At the same time, white-box makers are often better placed to take advantage of the fluid nature of the international components market, with its opportunities for picking up spot deals on discounted products. Who buys white-box computers, and why? Relatively recent estimates have shown the home-user market taking up almost 40 percent of the output, with small and medium business claiming about another 38 percent. Education and government have tended to make up the balance.
The reasons for this are varied and sometimes surprising. Yes, white-box machines are usually cheaper, by at least 10 percent, than their big-name rivals. But many buyers prefer to stick to what they see as the implicit quality of major-name products and the stability of the companies that make them.
But others point out that white-box manufacturers generally use the same tried-and-true components as their bigger competitors — and that when it comes to service and support, local is best.
When asked about the question of support, IDC’s Daoud points out that “small organizations really count on the local assembler to be their main support. And what I hear from consumers is that anyone who buys a system from any vendor ends up complaining about the quality of tech support. I don’t think there is such a thing as 100 percent excellence in this area, with one exception, and that is eMachines.”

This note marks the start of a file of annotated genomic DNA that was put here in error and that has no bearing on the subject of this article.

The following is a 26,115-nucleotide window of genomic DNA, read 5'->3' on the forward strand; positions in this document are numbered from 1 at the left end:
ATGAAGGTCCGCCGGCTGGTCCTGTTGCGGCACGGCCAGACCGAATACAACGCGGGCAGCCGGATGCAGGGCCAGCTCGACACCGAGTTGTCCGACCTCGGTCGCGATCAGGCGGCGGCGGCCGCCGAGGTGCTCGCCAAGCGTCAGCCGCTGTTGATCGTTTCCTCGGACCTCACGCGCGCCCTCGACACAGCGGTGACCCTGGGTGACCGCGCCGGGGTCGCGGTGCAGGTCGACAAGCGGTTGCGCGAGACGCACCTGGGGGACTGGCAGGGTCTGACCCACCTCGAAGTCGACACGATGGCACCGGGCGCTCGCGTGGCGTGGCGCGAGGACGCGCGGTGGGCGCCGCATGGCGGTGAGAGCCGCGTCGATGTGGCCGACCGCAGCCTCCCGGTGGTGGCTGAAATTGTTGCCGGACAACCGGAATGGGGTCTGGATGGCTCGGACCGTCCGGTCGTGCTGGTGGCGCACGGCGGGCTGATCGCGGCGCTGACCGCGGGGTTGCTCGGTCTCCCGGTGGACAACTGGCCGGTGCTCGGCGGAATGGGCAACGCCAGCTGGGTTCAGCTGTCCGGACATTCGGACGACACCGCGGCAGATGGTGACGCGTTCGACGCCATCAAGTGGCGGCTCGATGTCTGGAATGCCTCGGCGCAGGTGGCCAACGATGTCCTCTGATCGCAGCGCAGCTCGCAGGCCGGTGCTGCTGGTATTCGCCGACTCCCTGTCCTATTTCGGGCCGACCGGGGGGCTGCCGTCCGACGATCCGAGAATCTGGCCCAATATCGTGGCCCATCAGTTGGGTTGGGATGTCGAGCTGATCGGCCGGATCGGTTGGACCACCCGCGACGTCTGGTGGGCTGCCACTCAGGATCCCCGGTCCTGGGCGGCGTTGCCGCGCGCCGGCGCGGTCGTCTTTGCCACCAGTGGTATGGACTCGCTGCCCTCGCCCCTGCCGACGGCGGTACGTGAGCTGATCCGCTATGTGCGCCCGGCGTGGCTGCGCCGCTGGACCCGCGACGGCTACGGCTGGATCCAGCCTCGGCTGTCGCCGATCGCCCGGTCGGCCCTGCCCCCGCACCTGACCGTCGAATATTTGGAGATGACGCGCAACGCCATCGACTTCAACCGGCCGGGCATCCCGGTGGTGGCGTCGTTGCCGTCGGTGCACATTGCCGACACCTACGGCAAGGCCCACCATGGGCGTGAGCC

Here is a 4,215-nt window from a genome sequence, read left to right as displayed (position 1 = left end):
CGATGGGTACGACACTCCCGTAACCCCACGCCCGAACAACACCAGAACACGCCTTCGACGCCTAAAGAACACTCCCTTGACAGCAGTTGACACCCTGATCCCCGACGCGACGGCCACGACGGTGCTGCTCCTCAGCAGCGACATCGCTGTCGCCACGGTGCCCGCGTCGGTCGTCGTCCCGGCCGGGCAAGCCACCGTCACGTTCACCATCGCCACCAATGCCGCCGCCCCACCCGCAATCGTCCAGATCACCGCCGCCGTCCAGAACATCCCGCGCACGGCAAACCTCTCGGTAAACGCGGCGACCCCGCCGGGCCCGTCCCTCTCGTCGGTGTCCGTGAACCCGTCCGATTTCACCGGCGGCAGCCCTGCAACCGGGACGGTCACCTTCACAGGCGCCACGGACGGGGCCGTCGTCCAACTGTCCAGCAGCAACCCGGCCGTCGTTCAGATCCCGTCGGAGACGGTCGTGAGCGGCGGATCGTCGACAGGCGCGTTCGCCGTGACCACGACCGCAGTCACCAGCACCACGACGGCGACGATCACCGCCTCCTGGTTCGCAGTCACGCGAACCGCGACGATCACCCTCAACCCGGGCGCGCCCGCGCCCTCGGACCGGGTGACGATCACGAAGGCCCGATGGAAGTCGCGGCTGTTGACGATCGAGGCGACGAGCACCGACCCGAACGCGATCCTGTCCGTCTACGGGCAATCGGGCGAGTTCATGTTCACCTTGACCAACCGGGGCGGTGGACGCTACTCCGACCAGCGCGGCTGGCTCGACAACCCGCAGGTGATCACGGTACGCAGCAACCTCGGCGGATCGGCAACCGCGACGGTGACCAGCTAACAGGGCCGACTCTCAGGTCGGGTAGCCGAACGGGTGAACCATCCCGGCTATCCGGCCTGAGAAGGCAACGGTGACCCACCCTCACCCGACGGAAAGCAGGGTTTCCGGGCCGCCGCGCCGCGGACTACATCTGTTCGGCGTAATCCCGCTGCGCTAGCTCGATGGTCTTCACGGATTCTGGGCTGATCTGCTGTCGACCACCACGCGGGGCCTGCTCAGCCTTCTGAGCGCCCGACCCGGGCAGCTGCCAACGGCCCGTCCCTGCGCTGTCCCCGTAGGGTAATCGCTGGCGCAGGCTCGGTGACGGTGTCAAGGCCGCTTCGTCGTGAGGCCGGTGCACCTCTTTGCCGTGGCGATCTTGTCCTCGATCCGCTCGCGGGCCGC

While the current outlook seems positive, things have not always been sunny for white-box vendors. The IT industry’s 21st-century hard times have meant both consolidation at the big end of town (think HP and Compaq) and aggressive price-cutting and commoditization (think Dell). This squeezed white-box makers, but it also alarmed major component makers that didn’t want to be in thrall to such a small number of huge customers.
As a result, they began to offer special cost-lowering programs and partnerships aimed at the independent market. “The company that led that first clearly was Intel, I think in conjunction with Microsoft,” Daoud said. “Very quickly, everybody else followed: Seagate, Maxtor, software makers, all the way to component distributors.”
At the same time, he said, white-box makers began to organize themselves into a formidable interest group, now known as NASBA — the Association of Channel Resellers.
But the desktop PC market is, to a large degree, steady and saturated. The next frontier, in the opinion of many commentators, is the portable-computing market. “For the white-box guys, the problem is that they don’t have a brand presence, and they’re having a hard time getting into their client base mainly due to quality-assurance issues,” said Daoud.
“What they need to do is to rely heavily on an outsourcing element, by which I mean getting Intel to back their presence and to supply them with a program that’s similar to what Intel does in the server business,” he added. “That is, you can buy a server from Intel as a kit, you assemble it and put your logo there, and you say ‘backed by Intel.’ Your clients would feel very good about that. The challenge is how to duplicate this model in the laptop business.”